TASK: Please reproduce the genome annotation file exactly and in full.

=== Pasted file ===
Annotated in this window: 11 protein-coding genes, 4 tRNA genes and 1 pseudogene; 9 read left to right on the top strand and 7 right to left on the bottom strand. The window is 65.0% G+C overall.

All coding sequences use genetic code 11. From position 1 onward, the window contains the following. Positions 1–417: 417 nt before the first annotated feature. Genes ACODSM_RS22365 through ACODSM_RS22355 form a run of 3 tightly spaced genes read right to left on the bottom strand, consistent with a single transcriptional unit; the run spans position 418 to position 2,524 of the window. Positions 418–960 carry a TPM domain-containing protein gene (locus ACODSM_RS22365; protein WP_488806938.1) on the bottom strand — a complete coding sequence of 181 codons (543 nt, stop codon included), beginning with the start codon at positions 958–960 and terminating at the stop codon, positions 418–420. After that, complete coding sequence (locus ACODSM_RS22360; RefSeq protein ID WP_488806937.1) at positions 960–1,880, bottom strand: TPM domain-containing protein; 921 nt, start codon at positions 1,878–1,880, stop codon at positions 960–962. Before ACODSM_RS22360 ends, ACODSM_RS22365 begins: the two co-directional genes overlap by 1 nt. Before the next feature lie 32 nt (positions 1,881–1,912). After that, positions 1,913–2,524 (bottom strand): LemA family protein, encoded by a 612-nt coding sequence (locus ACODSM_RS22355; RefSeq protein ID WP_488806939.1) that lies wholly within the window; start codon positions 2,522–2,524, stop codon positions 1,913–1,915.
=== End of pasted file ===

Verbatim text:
Annotated in this window: 11 protein-coding genes, 4 tRNA genes and 1 pseudogene; 9 read left to right on the top strand and 7 right to left on the bottom strand. The window is 65.0% G+C overall.

All coding sequences use genetic code 11. From position 1 onward, the window contains the following. Positions 1–417: 417 nt before the first annotated feature. Genes ACODSM_RS22365 through ACODSM_RS22355 form a run of 3 tightly spaced genes read right to left on the bottom strand, consistent with a single transcriptional unit; the run spans position 418 to position 2,524 of the window. Positions 418–960 carry a TPM domain-containing protein gene (locus ACODSM_RS22365; protein WP_488806938.1) on the bottom strand — a complete coding sequence of 181 codons (543 nt, stop codon included), beginning with the start codon at positions 958–960 and terminating at the stop codon, positions 418–420. After that, complete coding sequence (locus ACODSM_RS22360; RefSeq protein ID WP_488806937.1) at positions 960–1,880, bottom strand: TPM domain-containing protein; 921 nt, start codon at positions 1,878–1,880, stop codon at positions 960–962. Before ACODSM_RS22360 ends, ACODSM_RS22365 begins: the two co-directional genes overlap by 1 nt. Before the next feature lie 32 nt (positions 1,881–1,912). After that, positions 1,913–2,524 (bottom strand): LemA family protein, encoded by a 612-nt coding sequence (locus ACODSM_RS22355; RefSeq protein ID WP_488806939.1) that lies wholly within the window; start codon positions 2,522–2,524, stop codon positions 1,913–1,915.